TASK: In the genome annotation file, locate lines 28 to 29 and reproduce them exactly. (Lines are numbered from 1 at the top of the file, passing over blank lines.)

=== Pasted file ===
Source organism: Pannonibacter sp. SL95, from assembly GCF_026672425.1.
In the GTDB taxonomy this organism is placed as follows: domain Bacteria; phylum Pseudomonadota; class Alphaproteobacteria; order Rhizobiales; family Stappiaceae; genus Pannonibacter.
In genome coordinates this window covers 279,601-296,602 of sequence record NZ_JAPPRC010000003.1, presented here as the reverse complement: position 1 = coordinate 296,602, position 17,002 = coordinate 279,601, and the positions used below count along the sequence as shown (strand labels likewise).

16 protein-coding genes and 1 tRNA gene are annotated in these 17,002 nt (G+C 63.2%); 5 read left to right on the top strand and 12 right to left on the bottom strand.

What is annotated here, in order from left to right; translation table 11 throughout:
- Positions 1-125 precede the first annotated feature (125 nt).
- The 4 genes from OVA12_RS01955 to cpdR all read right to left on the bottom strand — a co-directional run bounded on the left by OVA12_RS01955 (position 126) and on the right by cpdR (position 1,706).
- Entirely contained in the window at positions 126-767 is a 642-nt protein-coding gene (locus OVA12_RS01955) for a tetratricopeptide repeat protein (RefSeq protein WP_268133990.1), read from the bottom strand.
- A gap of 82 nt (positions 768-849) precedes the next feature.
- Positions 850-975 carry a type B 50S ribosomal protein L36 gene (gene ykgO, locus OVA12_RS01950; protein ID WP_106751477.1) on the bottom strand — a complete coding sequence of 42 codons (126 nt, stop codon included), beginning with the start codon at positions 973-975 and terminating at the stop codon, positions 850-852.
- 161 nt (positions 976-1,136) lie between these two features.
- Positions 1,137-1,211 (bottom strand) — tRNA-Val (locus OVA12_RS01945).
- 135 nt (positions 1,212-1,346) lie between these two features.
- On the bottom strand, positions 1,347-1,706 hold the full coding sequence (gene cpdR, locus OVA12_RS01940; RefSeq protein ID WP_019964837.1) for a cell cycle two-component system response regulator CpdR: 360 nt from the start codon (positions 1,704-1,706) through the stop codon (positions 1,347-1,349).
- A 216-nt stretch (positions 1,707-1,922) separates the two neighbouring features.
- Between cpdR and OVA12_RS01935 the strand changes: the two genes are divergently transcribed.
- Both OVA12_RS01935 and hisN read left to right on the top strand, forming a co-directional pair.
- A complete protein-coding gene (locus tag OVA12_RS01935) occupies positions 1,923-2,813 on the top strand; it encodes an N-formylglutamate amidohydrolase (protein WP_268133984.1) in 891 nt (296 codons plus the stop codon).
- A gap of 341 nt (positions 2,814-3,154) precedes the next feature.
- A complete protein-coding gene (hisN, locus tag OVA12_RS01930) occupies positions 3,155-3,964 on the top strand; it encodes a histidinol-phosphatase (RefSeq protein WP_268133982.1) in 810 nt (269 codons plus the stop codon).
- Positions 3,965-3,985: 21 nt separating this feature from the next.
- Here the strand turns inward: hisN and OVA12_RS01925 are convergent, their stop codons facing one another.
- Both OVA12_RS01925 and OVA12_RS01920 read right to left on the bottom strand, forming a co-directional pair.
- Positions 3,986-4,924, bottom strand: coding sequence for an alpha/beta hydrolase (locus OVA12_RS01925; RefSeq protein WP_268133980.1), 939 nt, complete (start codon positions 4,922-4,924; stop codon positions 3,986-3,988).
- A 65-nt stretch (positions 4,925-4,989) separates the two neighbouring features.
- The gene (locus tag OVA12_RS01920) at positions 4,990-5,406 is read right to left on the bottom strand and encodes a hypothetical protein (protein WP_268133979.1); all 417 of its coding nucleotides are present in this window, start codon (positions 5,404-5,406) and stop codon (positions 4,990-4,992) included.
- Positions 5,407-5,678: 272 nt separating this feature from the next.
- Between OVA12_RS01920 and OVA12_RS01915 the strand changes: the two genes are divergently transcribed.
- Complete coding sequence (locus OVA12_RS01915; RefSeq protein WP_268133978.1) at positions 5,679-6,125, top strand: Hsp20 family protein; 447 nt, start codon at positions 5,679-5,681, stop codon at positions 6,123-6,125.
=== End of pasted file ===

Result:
- Between OVA12_RS01920 and OVA12_RS01915 the strand changes: the two genes are divergently transcribed.
- Complete coding sequence (locus OVA12_RS01915; RefSeq protein WP_268133978.1) at positions 5,679-6,125, top strand: Hsp20 family protein; 447 nt, start codon at positions 5,679-5,681, stop codon at positions 6,123-6,125.